We are stalked by the moment; it is shoved in our faces and forced down our throats. Newsfeeds fatten our smartphones while we switch off to sleep. The instant an image is captured it is devoured by the perpetually famished junkies who roam the fluorescent halls of social networking and new media. There was a time when photographs took preparation, and when they were fixed they would linger in our wake, as the world moved on. They lagged behind and gathered dust, becoming sepia with age, and portrayed a life that lurked in the shadows of forgotten memories. James Mountford’s Females occupy a similar territory. They avoid the bright flash of the modern camera and elude the high contrast, colour saturated cacophony of digital sewage. Unlike most contemporary representations of the female body, they twist and cavort to an unknown rhythm, evoking the knuckled stumps of savagely pruned trees. Their contours appear and disappear as if we had intruded on their presence in an unlit room. Uneasily, they provoke voyeuristic speculation that is never sated as they continually elude our senses and comprehension. The brilliance of these coarse and bristled bodies remains etched on our retina long after the new days’ digital downpour.
“Their contours appear and disappear as if we had intruded on their presence in an unlit room. Uneasily, they provoke voyeuristic speculation that is never sated as they continually elude our senses and comprehension.”
Discussions with the subject about form, action, movement precede the picture-taking. But it is by virtue of chance and error, not control and direction, that from the murky darkness the most interesting results take shape. Gender delineations are contorted. An enigmatic eroticism trembles within the frame. Real bodies assume the waxy strangeness of sculpted objects, while sculpted figures are mistaken for the real thing.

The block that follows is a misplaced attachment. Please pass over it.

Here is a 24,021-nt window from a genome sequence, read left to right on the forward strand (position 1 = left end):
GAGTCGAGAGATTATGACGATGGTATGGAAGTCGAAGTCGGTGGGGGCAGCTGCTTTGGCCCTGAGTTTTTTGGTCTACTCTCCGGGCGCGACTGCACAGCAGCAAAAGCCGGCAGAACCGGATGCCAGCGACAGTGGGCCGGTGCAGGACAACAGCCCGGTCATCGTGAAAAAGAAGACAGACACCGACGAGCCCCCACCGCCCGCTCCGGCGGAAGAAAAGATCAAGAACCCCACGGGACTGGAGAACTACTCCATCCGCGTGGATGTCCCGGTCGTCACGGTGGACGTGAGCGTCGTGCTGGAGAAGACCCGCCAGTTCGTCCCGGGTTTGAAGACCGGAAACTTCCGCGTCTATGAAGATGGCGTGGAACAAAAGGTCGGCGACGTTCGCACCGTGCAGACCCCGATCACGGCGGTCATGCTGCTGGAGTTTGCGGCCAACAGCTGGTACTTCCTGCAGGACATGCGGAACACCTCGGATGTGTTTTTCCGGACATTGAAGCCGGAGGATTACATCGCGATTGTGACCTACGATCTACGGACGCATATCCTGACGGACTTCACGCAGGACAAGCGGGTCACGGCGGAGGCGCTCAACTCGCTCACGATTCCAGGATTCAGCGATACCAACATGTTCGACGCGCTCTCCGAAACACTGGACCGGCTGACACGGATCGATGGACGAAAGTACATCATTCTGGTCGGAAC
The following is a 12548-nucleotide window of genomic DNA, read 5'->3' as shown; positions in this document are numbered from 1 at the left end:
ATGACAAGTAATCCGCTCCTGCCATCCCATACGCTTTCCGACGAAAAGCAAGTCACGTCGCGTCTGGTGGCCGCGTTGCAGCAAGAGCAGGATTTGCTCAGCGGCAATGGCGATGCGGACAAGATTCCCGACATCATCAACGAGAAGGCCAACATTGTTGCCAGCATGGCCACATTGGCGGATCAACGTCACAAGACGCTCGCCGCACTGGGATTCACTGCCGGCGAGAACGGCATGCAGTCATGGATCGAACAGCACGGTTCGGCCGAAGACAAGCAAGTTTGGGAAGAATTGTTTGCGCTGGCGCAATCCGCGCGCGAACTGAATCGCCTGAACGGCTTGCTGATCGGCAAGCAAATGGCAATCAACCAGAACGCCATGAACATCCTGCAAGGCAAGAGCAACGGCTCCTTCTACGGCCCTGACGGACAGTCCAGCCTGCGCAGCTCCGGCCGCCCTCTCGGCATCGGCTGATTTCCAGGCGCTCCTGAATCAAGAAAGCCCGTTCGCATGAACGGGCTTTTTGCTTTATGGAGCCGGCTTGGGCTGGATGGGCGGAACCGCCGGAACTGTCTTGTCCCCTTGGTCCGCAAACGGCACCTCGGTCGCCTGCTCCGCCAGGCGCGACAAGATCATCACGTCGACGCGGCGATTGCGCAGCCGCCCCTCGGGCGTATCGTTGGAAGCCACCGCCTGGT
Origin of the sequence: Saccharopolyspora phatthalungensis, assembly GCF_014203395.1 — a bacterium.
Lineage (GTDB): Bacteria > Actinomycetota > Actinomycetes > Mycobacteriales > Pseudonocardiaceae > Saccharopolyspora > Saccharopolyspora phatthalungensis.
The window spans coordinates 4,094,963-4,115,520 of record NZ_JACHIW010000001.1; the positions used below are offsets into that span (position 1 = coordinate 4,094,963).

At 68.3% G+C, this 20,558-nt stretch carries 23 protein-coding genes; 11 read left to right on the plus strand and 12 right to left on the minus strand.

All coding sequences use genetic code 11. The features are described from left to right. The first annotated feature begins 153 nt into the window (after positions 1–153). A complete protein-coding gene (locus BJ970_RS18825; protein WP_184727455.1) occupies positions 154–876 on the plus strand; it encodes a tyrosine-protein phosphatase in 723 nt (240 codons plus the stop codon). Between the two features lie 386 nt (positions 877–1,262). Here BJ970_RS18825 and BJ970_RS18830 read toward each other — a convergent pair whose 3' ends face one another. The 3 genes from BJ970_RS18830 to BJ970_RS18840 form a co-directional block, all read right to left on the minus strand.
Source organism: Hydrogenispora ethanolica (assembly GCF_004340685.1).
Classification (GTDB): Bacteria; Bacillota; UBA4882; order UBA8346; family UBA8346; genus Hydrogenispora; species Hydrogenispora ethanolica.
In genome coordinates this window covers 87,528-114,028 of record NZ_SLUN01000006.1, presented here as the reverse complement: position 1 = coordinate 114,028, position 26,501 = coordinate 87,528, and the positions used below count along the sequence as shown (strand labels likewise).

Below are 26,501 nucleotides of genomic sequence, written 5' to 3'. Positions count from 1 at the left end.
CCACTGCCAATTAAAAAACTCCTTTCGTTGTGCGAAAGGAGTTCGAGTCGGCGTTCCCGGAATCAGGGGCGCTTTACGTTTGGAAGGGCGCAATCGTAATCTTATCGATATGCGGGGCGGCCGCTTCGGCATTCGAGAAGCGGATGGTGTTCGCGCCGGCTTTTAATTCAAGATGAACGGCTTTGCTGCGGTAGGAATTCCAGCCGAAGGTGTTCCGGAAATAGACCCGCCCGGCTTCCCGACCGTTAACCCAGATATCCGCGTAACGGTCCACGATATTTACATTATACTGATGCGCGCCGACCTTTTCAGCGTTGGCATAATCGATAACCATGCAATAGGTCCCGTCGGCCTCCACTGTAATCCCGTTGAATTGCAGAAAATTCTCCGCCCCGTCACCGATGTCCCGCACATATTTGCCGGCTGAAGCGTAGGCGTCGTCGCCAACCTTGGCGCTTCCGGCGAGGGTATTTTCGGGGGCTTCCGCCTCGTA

As the process of creation unfolds, he and his subject perform an unrehearsed dance, the acts of performance and documentation belonging at once to both and neither. Sight—and with it exposure, composition, narrative—becomes secondary to movement. By the end, he has largely negated himself as photographer.
In Misplaced Demarcations, Mountford embraces the limitations on his artistic agency that his shooting conditions impose. Out of total darkness, his subject, often still in motion, is revealed only as the flash momentarily illuminates the space; what the final product will look like is anyone’s guess.
By constructing a special pinhole camera that he is unable to see through, Mountford not only restricts the influence of his own eye on the final product but physically unmoors himself, eliminating the need for stillness and careful focusing, and adding a further layer of chance to the proceedings.
At last, the notion of corporeal certainty eludes us once and for all, as the organic materiality of the human body disintegrates, blending indistinguishably with the inorganic—gold, silver, plaster, carbon. Perhaps in our prostration at the alter of artifice and acquisition, we have become, Midas-like, beautiful otherworldly objects resembling the human form of old. In some cases, the body itself—if we still can call it that—has dissolved into a mere constellation of starry atoms afloat in a liquid blackness that denies us wholeheartedly the comfort of context and knowability. It is the subject here, rather than photographer, being gradually negated. Left with a series of forms at once identifiable and alien, material and immaterial, we must question how we fit these new molds and what of ourselves is reflected in them.
Born in England, James Mountford lives and works in Los Angeles. Mountford has enjoyed a successful 16-year career as an internationally known and respected fashion photographer. He regularly contributed to Elle, Vogue, The Sunday Telegraph, i-D, Dazed & Confused, Art Review, Harpers Bazaar and 032C, and collaborated with celebrities, luxury brands Dior and Chanel, and shot campaigns for international fashion giants: Theory, Helmut Lang, Swarovski and Wooyoungmi.
Wishing to re-engage with his earlier fine art objectives, Mountford left the fashion world behind. His first solo exhibition ‘Female’ in London was launched in conjunction with a limited edition book (foreword by Mat Collishaw). This body of work, an exploration of the mutable human form, inaugurated a signature practice which uses blind multiple exposures and self-made cameras. The results are onanistic, raw, un-retouched where all premeditated compositions are discarded. Mountford has extended this recording habit into 3 dimensional form-making and life-casting, using hydrocal, stone and bronze.
nineteensixtyeight presents an exclusive selection of images from the series Female, And Other Destinations, and Misplaced Demarcations available to buy in our shop.